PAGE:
I have a strange addiction to Google Maps. You know those times when you hop on Facebook and suddenly it’s an hour later? I can do that on Google Maps. Although the application itself is ten years old, the ability to see where I am and what is around me never gets old. The act of zooming out and seeing where different places sit in relation to one another is always educational.
Sometimes I wish design projects were this way. I wish I could zoom out from where I’m at and see the pieces adjacent to the project, how they relate to one another, and what the next milestone is.
Wouldn’t that be nice? Well, not really.
The thing about every project is that there really isn’t a map. There’s no guarantee that the road leads where you planned for it to go. Some things about a project are in your control, and some things aren’t.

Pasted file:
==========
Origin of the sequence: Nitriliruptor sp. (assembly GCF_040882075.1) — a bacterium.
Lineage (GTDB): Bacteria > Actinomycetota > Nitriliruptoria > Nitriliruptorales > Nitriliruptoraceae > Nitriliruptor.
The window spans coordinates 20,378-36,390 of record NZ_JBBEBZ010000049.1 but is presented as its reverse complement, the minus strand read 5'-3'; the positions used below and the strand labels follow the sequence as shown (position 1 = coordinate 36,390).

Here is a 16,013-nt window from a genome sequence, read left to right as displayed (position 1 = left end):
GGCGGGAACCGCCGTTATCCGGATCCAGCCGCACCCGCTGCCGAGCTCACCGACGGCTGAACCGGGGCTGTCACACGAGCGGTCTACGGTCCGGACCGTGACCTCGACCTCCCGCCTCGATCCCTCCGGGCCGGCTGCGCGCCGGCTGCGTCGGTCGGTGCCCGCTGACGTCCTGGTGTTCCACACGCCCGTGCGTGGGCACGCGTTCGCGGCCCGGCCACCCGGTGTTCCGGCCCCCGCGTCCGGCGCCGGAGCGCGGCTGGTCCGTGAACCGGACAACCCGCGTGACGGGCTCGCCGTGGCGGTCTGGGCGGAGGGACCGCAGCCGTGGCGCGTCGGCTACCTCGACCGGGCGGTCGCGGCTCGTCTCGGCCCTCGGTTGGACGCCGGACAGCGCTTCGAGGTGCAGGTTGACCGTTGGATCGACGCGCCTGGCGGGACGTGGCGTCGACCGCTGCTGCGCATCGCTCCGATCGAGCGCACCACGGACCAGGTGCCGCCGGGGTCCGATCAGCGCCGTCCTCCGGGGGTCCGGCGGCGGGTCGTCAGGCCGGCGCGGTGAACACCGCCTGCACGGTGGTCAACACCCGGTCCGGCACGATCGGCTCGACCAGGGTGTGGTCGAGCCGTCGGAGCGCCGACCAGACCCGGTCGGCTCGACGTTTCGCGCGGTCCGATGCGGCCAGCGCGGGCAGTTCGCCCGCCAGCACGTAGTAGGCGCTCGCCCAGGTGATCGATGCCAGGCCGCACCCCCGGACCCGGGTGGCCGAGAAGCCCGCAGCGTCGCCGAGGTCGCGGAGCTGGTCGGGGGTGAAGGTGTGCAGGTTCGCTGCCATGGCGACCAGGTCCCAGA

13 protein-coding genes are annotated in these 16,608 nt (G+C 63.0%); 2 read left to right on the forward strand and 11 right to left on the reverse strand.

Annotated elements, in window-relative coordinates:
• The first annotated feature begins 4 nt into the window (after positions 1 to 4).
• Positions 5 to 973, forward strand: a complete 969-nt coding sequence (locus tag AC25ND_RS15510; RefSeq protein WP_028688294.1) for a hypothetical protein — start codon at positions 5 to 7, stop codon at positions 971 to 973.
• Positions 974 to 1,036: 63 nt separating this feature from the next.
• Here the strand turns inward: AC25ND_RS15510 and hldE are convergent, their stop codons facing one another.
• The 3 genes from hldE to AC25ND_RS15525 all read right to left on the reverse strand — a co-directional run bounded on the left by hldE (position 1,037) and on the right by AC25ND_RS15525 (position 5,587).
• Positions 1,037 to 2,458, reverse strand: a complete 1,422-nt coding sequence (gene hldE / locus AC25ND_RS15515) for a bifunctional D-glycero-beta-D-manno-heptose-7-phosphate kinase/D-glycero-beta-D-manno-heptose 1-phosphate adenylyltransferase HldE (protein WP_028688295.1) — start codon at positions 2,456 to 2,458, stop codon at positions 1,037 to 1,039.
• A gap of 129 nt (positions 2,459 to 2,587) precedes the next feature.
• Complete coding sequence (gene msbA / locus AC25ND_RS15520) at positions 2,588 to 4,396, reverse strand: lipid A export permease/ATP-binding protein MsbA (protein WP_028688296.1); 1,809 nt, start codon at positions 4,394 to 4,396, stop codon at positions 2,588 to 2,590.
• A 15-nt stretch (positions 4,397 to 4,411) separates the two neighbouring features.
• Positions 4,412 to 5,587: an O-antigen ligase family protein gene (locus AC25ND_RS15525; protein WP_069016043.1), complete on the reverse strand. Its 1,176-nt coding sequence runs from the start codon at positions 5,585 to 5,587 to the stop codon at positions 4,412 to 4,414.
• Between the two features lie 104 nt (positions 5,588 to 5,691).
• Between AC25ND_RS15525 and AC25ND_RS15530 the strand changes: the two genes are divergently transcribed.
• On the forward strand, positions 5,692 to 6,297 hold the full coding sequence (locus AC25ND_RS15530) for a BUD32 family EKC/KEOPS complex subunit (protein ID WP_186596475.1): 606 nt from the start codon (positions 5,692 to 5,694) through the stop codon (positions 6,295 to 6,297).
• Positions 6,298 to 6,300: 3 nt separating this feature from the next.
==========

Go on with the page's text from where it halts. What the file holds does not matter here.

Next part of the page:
You may test a feature with your user group and have wild success, only to roll it out and have it flop. Why did that happen? You did everything you could to make it a success, right?
Of course you did. Like any scientist, take this as an opportunity to learn. Let the business people worry about “good” and “bad.” Your job as the designer is to figure it out. Make the map. Course correct as needed but at the end of the day you are a problem solver.
Try things. Fail. Learn. Apply. Succeed.